Surprise Billing Ban Could Be Fueling ER Staffing Firms’ Financial Woes

Regulators on Sept. 20 released the latest in many iterations of rulemaking related to the No Surprises Act (NSA), the 2021 law that banned surprise medical billing. Meanwhile, one expert tells AIS Health, a division of MMIT, that evidence is growing that insurers have gained a notable advantage in rate negotiations with emergency departments.

The new proposed rule deals with fees related to Independent Dispute Resolution (IDR), the arbitration system set up by the NSA. Previous rulemaking, which was challenged in court by provider groups, required each party to pay $350 per case when they submit a batch of cases to an IDR entity. The new proposed rule requires each party to pay $150 per case, according to Manatt, Phelps & Phillips LLP partner Harvey Rochman.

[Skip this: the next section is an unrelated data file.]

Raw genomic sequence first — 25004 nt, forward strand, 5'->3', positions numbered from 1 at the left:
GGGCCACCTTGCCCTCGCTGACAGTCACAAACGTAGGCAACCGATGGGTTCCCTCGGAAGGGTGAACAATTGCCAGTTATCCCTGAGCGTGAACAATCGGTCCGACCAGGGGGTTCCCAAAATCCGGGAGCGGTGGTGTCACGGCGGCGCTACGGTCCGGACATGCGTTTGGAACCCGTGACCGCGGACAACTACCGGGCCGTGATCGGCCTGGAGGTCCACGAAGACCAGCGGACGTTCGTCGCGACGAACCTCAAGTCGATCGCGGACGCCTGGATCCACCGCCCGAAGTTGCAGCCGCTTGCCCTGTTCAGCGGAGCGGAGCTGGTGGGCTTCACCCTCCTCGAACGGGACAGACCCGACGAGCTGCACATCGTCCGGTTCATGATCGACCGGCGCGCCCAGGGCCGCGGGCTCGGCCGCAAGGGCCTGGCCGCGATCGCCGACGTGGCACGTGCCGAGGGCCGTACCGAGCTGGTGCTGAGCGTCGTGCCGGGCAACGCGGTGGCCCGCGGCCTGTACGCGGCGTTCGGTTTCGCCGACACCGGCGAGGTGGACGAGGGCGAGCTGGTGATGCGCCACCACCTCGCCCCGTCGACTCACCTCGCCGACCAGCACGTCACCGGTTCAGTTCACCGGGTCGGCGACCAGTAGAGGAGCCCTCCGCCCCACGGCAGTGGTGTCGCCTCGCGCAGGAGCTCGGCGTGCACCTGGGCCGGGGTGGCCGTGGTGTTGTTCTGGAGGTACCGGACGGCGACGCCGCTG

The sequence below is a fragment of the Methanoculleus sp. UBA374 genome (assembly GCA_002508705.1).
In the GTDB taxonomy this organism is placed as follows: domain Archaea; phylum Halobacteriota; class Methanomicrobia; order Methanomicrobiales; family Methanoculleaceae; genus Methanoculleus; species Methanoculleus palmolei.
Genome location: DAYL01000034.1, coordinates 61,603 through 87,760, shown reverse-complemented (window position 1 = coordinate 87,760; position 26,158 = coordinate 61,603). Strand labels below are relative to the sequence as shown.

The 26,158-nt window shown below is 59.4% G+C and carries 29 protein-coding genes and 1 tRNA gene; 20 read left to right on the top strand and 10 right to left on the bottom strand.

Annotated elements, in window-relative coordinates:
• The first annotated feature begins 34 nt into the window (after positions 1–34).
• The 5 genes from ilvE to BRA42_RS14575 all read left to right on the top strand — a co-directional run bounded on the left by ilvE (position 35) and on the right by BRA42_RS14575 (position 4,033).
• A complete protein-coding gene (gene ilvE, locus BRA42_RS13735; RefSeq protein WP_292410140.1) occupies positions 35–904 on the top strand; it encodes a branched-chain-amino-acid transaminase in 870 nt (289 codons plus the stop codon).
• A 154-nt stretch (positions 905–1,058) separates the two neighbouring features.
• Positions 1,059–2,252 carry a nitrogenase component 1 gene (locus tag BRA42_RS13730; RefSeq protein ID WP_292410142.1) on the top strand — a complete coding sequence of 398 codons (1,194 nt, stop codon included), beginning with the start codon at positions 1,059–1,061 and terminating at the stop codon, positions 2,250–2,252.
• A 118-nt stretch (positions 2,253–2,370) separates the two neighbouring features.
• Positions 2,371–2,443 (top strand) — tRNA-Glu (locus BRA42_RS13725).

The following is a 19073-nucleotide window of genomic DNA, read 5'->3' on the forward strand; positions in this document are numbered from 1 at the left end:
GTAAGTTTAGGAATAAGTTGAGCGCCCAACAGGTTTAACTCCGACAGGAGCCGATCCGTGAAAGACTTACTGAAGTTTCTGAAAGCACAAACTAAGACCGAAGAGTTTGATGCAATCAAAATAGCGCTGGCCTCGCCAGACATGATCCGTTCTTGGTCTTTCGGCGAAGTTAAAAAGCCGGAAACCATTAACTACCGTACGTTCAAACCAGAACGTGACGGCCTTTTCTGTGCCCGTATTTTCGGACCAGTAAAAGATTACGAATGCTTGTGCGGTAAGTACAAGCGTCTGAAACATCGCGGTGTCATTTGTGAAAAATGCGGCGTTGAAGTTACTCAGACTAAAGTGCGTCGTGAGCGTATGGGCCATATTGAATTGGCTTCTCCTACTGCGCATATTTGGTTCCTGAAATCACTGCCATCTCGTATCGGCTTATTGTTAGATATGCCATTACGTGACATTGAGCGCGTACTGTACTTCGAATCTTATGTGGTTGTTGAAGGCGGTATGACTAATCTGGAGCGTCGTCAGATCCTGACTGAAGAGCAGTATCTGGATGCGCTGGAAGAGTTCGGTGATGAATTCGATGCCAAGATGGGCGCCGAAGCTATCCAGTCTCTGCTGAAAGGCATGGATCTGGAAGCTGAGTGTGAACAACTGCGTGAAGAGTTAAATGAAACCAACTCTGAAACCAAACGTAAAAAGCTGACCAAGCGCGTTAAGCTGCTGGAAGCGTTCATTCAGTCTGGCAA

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Peter Johnson

Peter Johnson

Peter has been a reporter for nearly a decade. Before joining AIS Health, Peter covered a wide variety of topics in his hometown of Seattle, where he continues to live. Peter’s work has appeared in publications including The Atlantic and The Stranger. Peter attended Colby College.

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